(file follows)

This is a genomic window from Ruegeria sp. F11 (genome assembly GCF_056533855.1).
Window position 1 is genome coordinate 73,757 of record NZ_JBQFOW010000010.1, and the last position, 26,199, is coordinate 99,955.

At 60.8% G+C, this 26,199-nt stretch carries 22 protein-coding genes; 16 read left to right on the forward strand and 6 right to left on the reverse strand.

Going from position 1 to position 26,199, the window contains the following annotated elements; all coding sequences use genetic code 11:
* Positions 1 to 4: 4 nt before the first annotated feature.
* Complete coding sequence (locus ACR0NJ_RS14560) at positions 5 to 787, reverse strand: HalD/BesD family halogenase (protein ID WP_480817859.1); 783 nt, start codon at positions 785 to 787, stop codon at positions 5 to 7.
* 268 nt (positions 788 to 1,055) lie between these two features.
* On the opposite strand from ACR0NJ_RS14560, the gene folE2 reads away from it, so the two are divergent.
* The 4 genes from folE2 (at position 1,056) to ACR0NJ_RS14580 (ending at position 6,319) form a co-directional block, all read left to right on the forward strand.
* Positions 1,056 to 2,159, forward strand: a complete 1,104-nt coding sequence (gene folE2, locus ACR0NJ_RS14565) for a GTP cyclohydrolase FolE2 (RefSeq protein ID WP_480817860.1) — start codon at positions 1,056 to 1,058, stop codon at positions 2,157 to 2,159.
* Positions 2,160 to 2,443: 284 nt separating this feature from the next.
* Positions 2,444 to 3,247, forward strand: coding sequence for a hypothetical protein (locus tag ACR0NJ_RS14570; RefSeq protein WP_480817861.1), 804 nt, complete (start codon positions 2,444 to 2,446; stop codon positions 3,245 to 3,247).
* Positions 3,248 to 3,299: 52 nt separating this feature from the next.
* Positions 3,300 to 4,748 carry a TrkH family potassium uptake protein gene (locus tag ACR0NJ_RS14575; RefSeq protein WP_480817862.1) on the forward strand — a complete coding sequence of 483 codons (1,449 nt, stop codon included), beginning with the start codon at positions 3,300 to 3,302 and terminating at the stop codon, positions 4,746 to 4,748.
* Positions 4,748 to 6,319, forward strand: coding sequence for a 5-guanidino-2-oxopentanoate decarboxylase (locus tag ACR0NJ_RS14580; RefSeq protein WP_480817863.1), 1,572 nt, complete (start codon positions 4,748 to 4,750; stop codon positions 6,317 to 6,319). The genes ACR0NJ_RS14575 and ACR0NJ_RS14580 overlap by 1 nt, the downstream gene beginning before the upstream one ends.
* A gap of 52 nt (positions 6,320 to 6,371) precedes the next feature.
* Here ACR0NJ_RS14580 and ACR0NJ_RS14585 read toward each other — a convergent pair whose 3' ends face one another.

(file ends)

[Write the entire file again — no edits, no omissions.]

This is a genomic window from Ruegeria sp. F11 (genome assembly GCF_056533855.1).
Window position 1 is genome coordinate 73,757 of record NZ_JBQFOW010000010.1, and the last position, 26,199, is coordinate 99,955.

At 60.8% G+C, this 26,199-nt stretch carries 22 protein-coding genes; 16 read left to right on the forward strand and 6 right to left on the reverse strand.

Going from position 1 to position 26,199, the window contains the following annotated elements; all coding sequences use genetic code 11:
* Positions 1 to 4: 4 nt before the first annotated feature.
* Complete coding sequence (locus ACR0NJ_RS14560) at positions 5 to 787, reverse strand: HalD/BesD family halogenase (protein ID WP_480817859.1); 783 nt, start codon at positions 785 to 787, stop codon at positions 5 to 7.
* 268 nt (positions 788 to 1,055) lie between these two features.
* On the opposite strand from ACR0NJ_RS14560, the gene folE2 reads away from it, so the two are divergent.
* The 4 genes from folE2 (at position 1,056) to ACR0NJ_RS14580 (ending at position 6,319) form a co-directional block, all read left to right on the forward strand.
* Positions 1,056 to 2,159, forward strand: a complete 1,104-nt coding sequence (gene folE2, locus ACR0NJ_RS14565) for a GTP cyclohydrolase FolE2 (RefSeq protein ID WP_480817860.1) — start codon at positions 1,056 to 1,058, stop codon at positions 2,157 to 2,159.
* Positions 2,160 to 2,443: 284 nt separating this feature from the next.
* Positions 2,444 to 3,247, forward strand: coding sequence for a hypothetical protein (locus tag ACR0NJ_RS14570; RefSeq protein WP_480817861.1), 804 nt, complete (start codon positions 2,444 to 2,446; stop codon positions 3,245 to 3,247).
* Positions 3,248 to 3,299: 52 nt separating this feature from the next.
* Positions 3,300 to 4,748 carry a TrkH family potassium uptake protein gene (locus tag ACR0NJ_RS14575; RefSeq protein WP_480817862.1) on the forward strand — a complete coding sequence of 483 codons (1,449 nt, stop codon included), beginning with the start codon at positions 3,300 to 3,302 and terminating at the stop codon, positions 4,746 to 4,748.
* Positions 4,748 to 6,319, forward strand: coding sequence for a 5-guanidino-2-oxopentanoate decarboxylase (locus tag ACR0NJ_RS14580; RefSeq protein WP_480817863.1), 1,572 nt, complete (start codon positions 4,748 to 4,750; stop codon positions 6,317 to 6,319). The genes ACR0NJ_RS14575 and ACR0NJ_RS14580 overlap by 1 nt, the downstream gene beginning before the upstream one ends.
* A gap of 52 nt (positions 6,320 to 6,371) precedes the next feature.
* Here ACR0NJ_RS14580 and ACR0NJ_RS14585 read toward each other — a convergent pair whose 3' ends face one another.